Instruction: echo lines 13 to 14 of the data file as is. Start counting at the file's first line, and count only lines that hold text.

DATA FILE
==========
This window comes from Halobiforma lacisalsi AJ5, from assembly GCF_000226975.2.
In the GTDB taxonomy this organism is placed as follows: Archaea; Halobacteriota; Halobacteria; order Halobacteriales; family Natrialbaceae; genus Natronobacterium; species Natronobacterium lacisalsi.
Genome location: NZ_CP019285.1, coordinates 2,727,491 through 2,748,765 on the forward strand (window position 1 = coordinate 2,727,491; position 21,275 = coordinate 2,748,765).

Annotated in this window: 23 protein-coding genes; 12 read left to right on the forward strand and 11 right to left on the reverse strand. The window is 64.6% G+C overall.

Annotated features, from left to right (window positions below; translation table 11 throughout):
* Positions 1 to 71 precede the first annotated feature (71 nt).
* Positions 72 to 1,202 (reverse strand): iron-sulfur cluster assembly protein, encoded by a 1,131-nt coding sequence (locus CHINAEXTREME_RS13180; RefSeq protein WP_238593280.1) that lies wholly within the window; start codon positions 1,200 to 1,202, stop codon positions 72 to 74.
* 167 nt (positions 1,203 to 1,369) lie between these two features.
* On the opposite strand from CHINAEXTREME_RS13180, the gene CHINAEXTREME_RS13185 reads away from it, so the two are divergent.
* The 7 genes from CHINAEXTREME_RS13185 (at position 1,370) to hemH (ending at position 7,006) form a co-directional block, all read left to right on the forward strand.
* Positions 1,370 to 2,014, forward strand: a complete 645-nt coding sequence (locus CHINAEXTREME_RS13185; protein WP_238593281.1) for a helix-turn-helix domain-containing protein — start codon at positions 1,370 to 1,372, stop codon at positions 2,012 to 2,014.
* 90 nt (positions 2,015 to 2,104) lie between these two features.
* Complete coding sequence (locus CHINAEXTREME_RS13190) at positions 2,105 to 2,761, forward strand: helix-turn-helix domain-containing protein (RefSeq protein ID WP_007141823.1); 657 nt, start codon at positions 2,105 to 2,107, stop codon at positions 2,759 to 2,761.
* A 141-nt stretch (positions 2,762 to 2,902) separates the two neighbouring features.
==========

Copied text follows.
* Complete coding sequence (locus CHINAEXTREME_RS13190) at positions 2,105 to 2,761, forward strand: helix-turn-helix domain-containing protein (RefSeq protein ID WP_007141823.1); 657 nt, start codon at positions 2,105 to 2,107, stop codon at positions 2,759 to 2,761.
* A 141-nt stretch (positions 2,762 to 2,902) separates the two neighbouring features.